Weekly EURUSD, GBPUSD, USDJPY Forex Analysis July 04 – July 11, 2022

 
 
 
 
 
 
 

USD Fundamentals: Dollar Uptrend Unlikely to Be Challenged

It’s a slow start to the new trading week with the US on holiday for Independence Day. Market action will pick up from Wednesday, when the economic calendar will get busier.

The US dollar remained in consolidation last week, but we could see some breakouts this week. It’s a new month, a new quarter and the 2nd half of the year. Quarter-end rebalancing flows are over and the market may resume trading on fundamentals. And here, the dollar stands to gain, underpinned by a still robust economy and hawkish Fed. The US energy independence while the world is battling the biggest energy crisis in decades also helps drive capital to the ultimate safe-haven currency, the greenback.

In line with this, the USD bullish trend remains intact, and an eventual extension higher (in the DXY index) seems like the probable scenario. This week, traders will focus on the ISM services and FOMC meeting minutes due on Wednesday, while the main focus will be on Friday’s Nonfarm payrolls and jobs reports. 

The FOMC minutes will be scrutinized for hints about the size of the rate hike at this month’s meeting (whether 50bp or 75bp). On the data front, a healthy ISM services report and strong NFP job creation could provide the needed boost for the dollar to make an upside breakout. On the other hand, a miss in forecasts could result in the dollar staying in the consolidation range. 

It’s worth noting also that moves in other markets like stocks and bonds will continue to have a big impact on Forex. With a resolutely hawkish Fed, risk sentiment is set to remain fragile, which means we could see more bouts of risk aversion across markets. Ultimately, if that happens, it would still be USD bullish even if US economic data misses expectations. So, in this regard, even if this week’s reports on the calendar aren’t great, that is unlikely to be a reason for an end to the dollar uptrend.

EUR Fundamentals: Russia Could Fully Stop Gas Supplies This Month; EURUSD to Stay Under Pressure

A closely-watched event last week was the central banking forum in Sintra Portugal, hosted by the ECB. Fed Chair Powell, ECB’s Lagarde, and BOE’s Bailey agreed that more rate hikes and monetary tightening are needed to control inflation. Powell’s comment that “the negative risks of not dealing with high inflation are greater than causing a recession” gained the most attention in the news.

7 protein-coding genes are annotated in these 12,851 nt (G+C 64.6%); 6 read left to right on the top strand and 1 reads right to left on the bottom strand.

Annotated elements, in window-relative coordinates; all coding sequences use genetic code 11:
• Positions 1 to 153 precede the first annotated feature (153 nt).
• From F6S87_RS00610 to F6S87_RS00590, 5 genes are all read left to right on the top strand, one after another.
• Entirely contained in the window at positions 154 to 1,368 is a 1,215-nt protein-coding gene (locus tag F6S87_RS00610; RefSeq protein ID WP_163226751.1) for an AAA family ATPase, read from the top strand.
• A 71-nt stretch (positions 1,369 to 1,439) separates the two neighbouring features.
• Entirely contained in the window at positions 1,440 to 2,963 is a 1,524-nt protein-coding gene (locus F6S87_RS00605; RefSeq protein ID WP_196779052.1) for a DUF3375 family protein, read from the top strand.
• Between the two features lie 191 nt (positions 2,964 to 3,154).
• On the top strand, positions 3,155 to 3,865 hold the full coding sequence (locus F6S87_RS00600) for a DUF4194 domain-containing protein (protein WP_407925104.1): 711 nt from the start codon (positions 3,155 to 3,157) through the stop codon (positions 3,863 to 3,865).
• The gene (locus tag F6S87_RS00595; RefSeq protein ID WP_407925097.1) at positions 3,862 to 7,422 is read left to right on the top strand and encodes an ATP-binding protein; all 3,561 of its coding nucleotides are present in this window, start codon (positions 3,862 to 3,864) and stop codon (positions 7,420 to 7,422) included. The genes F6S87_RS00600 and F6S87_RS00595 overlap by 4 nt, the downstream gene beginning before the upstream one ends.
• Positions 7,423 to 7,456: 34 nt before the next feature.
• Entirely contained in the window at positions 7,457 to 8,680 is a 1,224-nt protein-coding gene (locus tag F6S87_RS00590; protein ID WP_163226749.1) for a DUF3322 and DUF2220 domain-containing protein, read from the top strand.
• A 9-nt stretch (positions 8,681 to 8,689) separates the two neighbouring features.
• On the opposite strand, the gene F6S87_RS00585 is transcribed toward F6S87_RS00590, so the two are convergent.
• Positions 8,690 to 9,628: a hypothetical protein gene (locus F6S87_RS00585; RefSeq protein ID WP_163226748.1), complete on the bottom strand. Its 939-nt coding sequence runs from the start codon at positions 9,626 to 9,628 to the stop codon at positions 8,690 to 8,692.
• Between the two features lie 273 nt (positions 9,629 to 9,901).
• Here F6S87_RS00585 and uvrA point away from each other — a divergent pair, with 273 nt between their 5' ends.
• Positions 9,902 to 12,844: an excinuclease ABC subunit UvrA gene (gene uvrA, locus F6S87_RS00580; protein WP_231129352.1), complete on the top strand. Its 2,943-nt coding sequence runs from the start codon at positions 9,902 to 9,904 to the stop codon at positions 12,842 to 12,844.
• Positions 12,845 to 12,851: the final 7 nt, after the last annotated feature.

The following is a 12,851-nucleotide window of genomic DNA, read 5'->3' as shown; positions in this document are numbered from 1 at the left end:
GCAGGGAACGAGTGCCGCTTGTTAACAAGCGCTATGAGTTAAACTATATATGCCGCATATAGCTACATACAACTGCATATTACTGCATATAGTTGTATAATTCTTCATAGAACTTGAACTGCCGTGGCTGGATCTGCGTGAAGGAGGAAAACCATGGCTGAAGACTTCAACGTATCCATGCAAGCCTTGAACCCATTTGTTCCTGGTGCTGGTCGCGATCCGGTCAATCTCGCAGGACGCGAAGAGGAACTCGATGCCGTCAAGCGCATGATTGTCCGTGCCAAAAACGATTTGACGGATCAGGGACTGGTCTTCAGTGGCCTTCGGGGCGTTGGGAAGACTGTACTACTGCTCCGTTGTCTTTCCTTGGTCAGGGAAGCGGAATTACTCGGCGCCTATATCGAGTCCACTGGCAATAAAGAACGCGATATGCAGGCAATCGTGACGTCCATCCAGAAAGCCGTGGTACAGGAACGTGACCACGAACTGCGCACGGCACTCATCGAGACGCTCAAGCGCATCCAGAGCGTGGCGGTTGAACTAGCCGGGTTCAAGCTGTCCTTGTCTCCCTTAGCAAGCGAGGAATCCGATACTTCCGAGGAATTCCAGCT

All in all, this firmly hawkish stance of central bankers increases the chances that we will get a recession later this year. On this front, Europe is the most vulnerable due to its proximity to the Russo-Ukrainian war and its dependence on Russian gas. The Eurozone is likely already in recession, and if Russia cuts gas supplies fully, that recession will only get more severe. This is why the ECB can’t and won’t need to be as aggressively hawkish as the Fed. And this is why the EUR can’t get much support from speculation about ECB hawkishness.

On the economic calendar last week, Eurozone CPI inflation was mixed, but the good news was that the core CPI printed 3.7%, notably lower than the consensus forecast of 3.9%. This is another testament to the much weaker economic fundamentals of the Eurozone compared to the US. For instance, core CPI inflation in the US is running at 6.0%. The Fed is in a much greater hurry to hike rates than the ECB. Thus, the euro is likely to stay under pressure, particularly against the strong dollar, with high chances that EURUSD will reach the 1.00 zone this year.

The EUR calendar is quiet this week, which means the euro will continue to trade on external factors like risk sentiment and global demand for dollars. Developments with Russian gas supplies will continue to be one of the main factors. Here, the markets are increasingly worried that  Russia will completely halt gas supplies soon. This would be bearish for the euro and would likely lead to an extension of the downtrend.

EURUSD Technical Analysis:

The technical situation on the weekly EURUSD chart remains little changed over the past month or so. The pair is in consolidation since the low in mid-May at around the 1.0350 level.

Two further attempts on the 1.0350 support were rejected in recent weeks but without any strong bullish signal. Thus, the trend here remains down, and a break below 1.0350 should give the signal that the trend is ready to continue.

To the upside, the 1.08 and 1.10 zones are strong resistance. As a result, any retracements higher are likely to hit a wall at these resistance zones. To the downside, below the 1.0350 low, Fx traders will watch the parity level (1.00) as the target area for short EURUSD positions.

EURUSD weekly timeframe analysis  

GBP Fundamentals: Oversold, but Global Recession Risks Will Keep Sterling Weak